Study Examines Growing Relationship Between Big Oil and Research Universities

Making Deals

Big Oil - Big Compromises

University research has long played an important role in developing all kinds of new technologies. And schools are often encouraged to develop links to the business world in order to stimulate the economy and bring these innovations to the marketplace. But according to the Center for American Progress (CAP), one such relationship may be crossing an important line.

CAP notes that over the past decade, large oil companies such as ExxonMobil Corp., BP PLC and Chevron Corp. have invested millions of dollars into relationships with U.S. universities. The companies, collectively known as 'Big Oil,' are funding research into alternative and renewable energy. What makes these deals stand out are the troubling ways in which universities are allowing their academic and public-interest roles to be compromised by the interests of the oil companies.

CAP performed a detailed analysis of ten university-industry agreements for energy research that together total $833 million in 'confirmed funding' over the past decade. The organization examined the legal terms, conditions and intellectual property provisions of each contract in order to determine how the sponsored research is carried out by students and faculty on college campuses. And they found that in many cases, these agreements 'leave the door open to serious limitations on academic freedom and research independence.'

Buying Academia

Failing to Protect the Public Interest

The report identified eight key areas in which Big Oil's contracts with institutions such as Arizona State University, the Georgia Institute of Technology and Texas A&M University (see Appendix the report for the full list) failed to uphold the academic and public-interest obligations that are at the core of a research university.

  1. Independent and academic self-governance. In nine out of 10 agreements, the university did not maintain majority control over the governing body that directs the university-industry alliance. Even more troubling: there were four contracts in which the industry sponsor maintained full control over the governing body.
  2. Impartial peer review. In most of academia, funding must be awarded to research proposals based on the findings of impartial peer review. None of the 10 contracts required such review for faculty research proposals, leaving the very nature of the studies open to question.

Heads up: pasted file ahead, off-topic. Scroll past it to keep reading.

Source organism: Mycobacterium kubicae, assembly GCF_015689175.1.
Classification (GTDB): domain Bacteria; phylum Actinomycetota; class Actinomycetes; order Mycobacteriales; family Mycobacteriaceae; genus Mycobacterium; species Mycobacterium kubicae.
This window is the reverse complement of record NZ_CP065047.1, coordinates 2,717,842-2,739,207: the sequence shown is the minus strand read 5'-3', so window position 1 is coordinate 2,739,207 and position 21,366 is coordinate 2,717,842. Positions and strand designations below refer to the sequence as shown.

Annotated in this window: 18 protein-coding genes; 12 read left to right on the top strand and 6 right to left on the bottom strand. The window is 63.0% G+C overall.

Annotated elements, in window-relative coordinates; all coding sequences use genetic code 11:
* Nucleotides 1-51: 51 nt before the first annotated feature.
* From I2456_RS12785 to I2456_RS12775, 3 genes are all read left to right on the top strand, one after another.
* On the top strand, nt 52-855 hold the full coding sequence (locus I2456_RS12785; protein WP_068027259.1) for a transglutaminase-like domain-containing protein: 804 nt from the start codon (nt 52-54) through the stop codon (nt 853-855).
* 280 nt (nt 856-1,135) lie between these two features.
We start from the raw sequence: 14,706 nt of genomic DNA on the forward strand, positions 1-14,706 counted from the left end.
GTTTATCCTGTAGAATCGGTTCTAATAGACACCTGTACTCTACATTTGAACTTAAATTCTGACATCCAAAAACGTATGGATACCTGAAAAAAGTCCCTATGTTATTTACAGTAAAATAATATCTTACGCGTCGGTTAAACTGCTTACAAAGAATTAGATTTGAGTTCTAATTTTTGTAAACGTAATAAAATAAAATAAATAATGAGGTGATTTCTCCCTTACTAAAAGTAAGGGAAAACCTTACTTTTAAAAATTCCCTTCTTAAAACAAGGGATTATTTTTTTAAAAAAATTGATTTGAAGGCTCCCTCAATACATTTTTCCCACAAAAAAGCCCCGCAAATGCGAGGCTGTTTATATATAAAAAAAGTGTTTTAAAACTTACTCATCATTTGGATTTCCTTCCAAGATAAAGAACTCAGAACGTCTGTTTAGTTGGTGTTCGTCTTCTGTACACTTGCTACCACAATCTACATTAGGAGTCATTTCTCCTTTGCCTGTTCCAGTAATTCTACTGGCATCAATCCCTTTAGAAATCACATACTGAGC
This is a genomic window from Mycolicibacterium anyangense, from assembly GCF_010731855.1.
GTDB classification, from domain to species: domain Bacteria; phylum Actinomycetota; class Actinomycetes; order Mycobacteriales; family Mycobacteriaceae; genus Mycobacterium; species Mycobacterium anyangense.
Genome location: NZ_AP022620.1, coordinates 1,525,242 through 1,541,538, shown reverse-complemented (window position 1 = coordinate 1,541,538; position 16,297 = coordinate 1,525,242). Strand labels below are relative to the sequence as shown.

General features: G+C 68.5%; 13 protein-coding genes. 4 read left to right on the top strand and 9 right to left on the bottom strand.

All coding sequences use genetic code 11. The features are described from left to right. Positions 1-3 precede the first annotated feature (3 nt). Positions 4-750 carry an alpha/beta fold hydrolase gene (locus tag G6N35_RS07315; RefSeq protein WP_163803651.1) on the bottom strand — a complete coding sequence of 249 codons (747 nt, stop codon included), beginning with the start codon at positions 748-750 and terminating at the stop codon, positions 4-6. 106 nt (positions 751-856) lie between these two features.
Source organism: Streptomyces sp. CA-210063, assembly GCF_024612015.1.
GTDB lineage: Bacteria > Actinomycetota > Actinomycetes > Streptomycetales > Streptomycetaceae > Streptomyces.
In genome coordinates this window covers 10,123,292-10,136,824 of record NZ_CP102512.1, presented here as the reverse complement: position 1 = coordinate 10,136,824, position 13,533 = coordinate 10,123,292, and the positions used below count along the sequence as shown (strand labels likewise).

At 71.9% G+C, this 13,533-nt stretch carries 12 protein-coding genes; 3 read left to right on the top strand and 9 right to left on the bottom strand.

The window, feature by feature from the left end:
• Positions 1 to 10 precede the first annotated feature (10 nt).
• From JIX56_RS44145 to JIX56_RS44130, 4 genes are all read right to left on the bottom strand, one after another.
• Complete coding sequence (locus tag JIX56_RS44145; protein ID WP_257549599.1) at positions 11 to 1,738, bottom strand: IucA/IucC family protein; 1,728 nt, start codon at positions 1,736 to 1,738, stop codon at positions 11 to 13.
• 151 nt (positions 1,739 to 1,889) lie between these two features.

3. Funding transparency. Eight out of the 10 agreements failed to provide clear guidelines on how faculty may apply for alliance research funding or what the selection criteria may be. CAP points out the it is 'widely understood' in the academic community that high standards in research can only be maintained if research and scholarship is judged 'fairly and impartially based on academic merit and scientific excellence,' not the wishes or dictates of corporate sponsors.
  4. Academic vs. corporate research. CAP set out to determine if the agreements adequately distinguished between academic research and corporate 'research for hire.' They found that in the majority of contracts, the industry sponsor defined the alliance's 'overarching research agenda.' Moreover, almost all of the contracts broke away from long-standing university commitments to academic self-governance.
  5. Right to publish. Some good news: nine out of 10 of the agreements preserved a university's right to publish findings. But in many cases, this right was restricted by potentially lengthy corporate delays.
  6. Commercial rights. As noted above, many universities undertake research into new technologies with the goal of developing their own commercially viable patents. This role can be said to be in the public interest because it supplements tax payer funding to public institutions, and supports local economies. Independent legal examiners hired by CAP found that seven of the 10 agreements gave nearly exclusive commercial rights of the research to industry sponsors, stripping universities of their usual power to license uses of their research.
  7. Academic sharing. CAP also found that, on average, the contracts did not protect researchers' right to share their findings with other academic investigators. Sharing is a very important part of the 'academic enterprise' - when researchers can't learn from each other, innovation slows dramatically.
  8. Conflicts of interest. Finally, CAP examined whether the agreements discussed the management of financial conflicts of interest related to research performed for the industry-university alliance. They found that nine out of 10 contracts failed to address this issue at all, and the tenth contract had weak provisions at best.


Producing Public Knowledge

In a time when finding reliable sources of alternative and renewable energy is increasingly urgent, these findings are particularly troubling. Although industry sponsorship of research can provide much-needed funding, Big Oil's interference in the research process may end up protecting corporate interests at the expense of innovation and the public interest.

CAP argues that the problem can be corrected in two ways: Increasing oversight of these industry-university alliances and adopting stronger contractual language to protect university independence, impartial peer review and 'the production of high-quality public knowledge.'

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